I applaud your questions … and can only ask that you keep asking them until you receive satisfactory answers.  My colleagues and I are proud of the small part we have had in nurturing your independent thinking and willingness to pursue answers that will make sense.  Some may say that the points made above are over-stated, over-simplified, or perhaps do not fully reflect the whole story, but I believe they provide a solid starting point.  Unfortunately, corporate education reform is incredibly complicated and has sadly been rife with misinformation, conflicting viewpoints, and hardened political agendas.  The thoughts expressed in this response, though shared by many, are solely those of this writer and do not represent those of the Westport Public Schools.

Admiringly submitted,

Jack Bestor

LLS School Psychologist

Democrats for Education Reform (DFER) explains why Common Core testing is so important

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Well, we’ve finally learned just why the Common Core tests are so important!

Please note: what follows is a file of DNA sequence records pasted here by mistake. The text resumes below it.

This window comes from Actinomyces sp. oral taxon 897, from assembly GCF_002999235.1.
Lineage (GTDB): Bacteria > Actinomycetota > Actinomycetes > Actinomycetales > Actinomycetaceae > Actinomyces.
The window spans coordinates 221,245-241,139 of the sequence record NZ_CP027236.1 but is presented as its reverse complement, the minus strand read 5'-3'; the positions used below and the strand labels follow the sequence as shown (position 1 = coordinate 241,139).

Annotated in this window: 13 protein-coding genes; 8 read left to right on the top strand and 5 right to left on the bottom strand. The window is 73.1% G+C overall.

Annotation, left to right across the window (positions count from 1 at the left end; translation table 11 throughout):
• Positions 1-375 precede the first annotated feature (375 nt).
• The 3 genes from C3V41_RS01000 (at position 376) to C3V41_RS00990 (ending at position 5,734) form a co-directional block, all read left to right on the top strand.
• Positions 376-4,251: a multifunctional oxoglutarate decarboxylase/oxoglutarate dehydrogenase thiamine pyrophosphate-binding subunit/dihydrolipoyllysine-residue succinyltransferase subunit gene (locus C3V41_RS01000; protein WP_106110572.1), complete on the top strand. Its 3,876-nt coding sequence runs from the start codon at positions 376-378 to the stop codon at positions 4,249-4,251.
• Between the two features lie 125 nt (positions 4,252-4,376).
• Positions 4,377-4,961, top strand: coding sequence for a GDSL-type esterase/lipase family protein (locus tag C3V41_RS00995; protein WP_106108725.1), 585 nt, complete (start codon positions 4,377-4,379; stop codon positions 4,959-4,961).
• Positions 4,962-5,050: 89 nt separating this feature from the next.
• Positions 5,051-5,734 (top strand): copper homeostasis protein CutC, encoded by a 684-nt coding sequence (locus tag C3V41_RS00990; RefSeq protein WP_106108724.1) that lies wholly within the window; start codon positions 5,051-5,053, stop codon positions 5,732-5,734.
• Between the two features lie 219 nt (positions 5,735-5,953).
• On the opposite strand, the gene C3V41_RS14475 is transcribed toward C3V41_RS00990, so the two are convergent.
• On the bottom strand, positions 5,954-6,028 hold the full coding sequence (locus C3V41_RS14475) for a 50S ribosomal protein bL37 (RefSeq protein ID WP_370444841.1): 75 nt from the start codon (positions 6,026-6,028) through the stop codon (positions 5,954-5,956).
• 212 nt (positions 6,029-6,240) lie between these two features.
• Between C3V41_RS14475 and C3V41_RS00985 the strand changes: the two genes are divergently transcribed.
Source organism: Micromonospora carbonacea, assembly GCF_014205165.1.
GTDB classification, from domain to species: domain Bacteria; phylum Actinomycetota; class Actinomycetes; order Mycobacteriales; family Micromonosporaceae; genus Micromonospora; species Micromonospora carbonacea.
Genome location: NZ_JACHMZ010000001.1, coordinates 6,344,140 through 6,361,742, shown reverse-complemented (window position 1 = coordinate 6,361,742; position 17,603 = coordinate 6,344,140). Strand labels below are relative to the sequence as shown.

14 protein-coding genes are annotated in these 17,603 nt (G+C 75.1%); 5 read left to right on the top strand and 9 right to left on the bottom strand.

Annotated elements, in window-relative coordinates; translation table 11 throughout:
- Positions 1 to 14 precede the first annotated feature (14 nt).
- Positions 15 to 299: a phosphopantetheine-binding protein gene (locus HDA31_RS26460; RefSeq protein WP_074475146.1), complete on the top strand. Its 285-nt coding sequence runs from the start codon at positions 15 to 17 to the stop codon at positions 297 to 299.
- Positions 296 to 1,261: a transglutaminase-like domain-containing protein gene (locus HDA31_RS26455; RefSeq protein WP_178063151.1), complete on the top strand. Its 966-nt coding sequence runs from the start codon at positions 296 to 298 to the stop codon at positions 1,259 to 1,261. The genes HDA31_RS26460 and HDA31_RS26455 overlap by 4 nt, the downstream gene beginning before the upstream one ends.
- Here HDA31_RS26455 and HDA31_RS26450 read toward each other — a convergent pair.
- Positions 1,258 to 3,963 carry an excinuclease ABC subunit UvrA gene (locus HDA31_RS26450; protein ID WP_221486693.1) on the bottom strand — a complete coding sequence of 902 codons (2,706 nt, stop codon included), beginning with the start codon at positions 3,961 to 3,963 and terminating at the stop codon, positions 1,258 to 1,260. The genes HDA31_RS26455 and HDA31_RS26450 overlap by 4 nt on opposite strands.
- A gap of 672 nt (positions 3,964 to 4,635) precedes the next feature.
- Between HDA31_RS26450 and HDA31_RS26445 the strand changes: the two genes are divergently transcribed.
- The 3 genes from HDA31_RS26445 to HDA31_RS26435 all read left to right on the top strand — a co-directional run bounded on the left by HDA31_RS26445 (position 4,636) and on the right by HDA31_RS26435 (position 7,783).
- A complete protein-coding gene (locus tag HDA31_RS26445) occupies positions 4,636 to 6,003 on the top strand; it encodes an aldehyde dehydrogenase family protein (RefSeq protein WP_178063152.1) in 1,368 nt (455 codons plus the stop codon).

The “breaking news” comes courtesy of Democrats for Education Reform, a front group for the corporate education reform industry who revealed the truth in a USA article today.

Funded by major Wall Street financiers and the education reform foundations, DFER lobbies for charter schools, the Common Core testing scheme, teacher evaluations based on scores and school vouchers.  They are perhaps best known for their opposition of democratically elected boards of education.  Instead they push for mayoral controlled schools.

One of DFER’s leading directors is Gotham Capital hedge fund’s John Petry who co-founded the Harlem Success Academy Charter School chain with Eva Moskowitz.  Another is Anchorage Capital’s Tony Davis who is the Chair of Achievement First’s Brooklyn’s charter school.

DFER is also an important source of campaign funds for candidates loyal to the education reform agenda.  A number of DFER players donated to Governor Dannel Malloy’s campaign slush fund and DFER even claims to have a chapter in Connecticut.

And today DFER stepped forward to speak out against the growing opt-out movement and explained the purpose of the Common Core testing program.

The DFER spokesperson said:

“Schools are one of the biggest differentiators of value in the suburbs,” she said. “How valuable will a house be in Scarsdale when it isn’t clear that Scarsdale schools are doing any better than the rest of Westchester or even the state? Opting out of tests only robs parents of that crucial data.”